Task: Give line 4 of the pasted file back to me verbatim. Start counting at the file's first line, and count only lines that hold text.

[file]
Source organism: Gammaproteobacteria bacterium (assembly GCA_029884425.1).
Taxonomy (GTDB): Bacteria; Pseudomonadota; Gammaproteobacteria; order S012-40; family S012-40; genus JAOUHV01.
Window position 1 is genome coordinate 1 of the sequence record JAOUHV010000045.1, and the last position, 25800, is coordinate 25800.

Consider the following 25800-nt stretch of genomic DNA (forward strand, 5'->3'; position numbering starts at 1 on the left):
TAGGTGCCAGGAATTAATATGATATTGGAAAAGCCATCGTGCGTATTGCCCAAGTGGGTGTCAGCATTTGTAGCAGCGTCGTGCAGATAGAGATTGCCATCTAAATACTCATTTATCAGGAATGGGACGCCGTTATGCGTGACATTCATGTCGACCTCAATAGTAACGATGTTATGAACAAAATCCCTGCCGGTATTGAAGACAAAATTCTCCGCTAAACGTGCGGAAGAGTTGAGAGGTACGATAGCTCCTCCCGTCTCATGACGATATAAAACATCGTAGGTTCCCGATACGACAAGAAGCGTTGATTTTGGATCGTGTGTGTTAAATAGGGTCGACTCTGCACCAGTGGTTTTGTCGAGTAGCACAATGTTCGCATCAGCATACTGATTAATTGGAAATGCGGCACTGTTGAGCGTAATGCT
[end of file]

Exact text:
Consider the following 25800-nt stretch of genomic DNA (forward strand, 5'->3'; position numbering starts at 1 on the left):